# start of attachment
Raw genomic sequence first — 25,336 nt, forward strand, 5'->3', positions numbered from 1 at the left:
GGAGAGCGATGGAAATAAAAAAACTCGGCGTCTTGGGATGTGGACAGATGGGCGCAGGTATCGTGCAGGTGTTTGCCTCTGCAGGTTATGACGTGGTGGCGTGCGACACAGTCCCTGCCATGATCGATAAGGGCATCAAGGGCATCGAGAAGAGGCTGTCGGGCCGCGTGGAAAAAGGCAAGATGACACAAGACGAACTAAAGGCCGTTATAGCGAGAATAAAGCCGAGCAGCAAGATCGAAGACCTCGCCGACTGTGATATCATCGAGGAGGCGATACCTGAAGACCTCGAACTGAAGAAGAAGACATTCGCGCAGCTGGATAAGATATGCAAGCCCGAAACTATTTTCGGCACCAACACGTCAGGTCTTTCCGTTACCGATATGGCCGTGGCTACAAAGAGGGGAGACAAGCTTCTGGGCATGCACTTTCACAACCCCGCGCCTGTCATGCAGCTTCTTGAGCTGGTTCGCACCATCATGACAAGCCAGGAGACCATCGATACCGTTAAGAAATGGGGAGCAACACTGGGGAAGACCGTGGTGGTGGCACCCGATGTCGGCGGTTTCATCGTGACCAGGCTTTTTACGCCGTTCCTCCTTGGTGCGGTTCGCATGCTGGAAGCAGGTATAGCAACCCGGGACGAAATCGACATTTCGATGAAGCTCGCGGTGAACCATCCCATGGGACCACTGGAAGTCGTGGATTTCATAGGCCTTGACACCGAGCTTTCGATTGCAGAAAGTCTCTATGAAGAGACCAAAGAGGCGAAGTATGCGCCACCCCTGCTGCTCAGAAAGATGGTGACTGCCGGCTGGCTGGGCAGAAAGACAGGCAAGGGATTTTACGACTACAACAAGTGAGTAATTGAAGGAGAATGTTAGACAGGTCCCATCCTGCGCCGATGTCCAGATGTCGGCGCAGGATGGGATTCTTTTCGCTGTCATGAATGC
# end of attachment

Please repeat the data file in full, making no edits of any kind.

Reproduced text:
Raw genomic sequence first — 25,336 nt, forward strand, 5'->3', positions numbered from 1 at the left:
GGAGAGCGATGGAAATAAAAAAACTCGGCGTCTTGGGATGTGGACAGATGGGCGCAGGTATCGTGCAGGTGTTTGCCTCTGCAGGTTATGACGTGGTGGCGTGCGACACAGTCCCTGCCATGATCGATAAGGGCATCAAGGGCATCGAGAAGAGGCTGTCGGGCCGCGTGGAAAAAGGCAAGATGACACAAGACGAACTAAAGGCCGTTATAGCGAGAATAAAGCCGAGCAGCAAGATCGAAGACCTCGCCGACTGTGATATCATCGAGGAGGCGATACCTGAAGACCTCGAACTGAAGAAGAAGACATTCGCGCAGCTGGATAAGATATGCAAGCCCGAAACTATTTTCGGCACCAACACGTCAGGTCTTTCCGTTACCGATATGGCCGTGGCTACAAAGAGGGGAGACAAGCTTCTGGGCATGCACTTTCACAACCCCGCGCCTGTCATGCAGCTTCTTGAGCTGGTTCGCACCATCATGACAAGCCAGGAGACCATCGATACCGTTAAGAAATGGGGAGCAACACTGGGGAAGACCGTGGTGGTGGCACCCGATGTCGGCGGTTTCATCGTGACCAGGCTTTTTACGCCGTTCCTCCTTGGTGCGGTTCGCATGCTGGAAGCAGGTATAGCAACCCGGGACGAAATCGACATTTCGATGAAGCTCGCGGTGAACCATCCCATGGGACCACTGGAAGTCGTGGATTTCATAGGCCTTGACACCGAGCTTTCGATTGCAGAAAGTCTCTATGAAGAGACCAAAGAGGCGAAGTATGCGCCACCCCTGCTGCTCAGAAAGATGGTGACTGCCGGCTGGCTGGGCAGAAAGACAGGCAAGGGATTTTACGACTACAACAAGTGAGTAATTGAAGGAGAATGTTAGACAGGTCCCATCCTGCGCCGATGTCCAGATGTCGGCGCAGGATGGGATTCTTTTCGCTGTCATGAATGC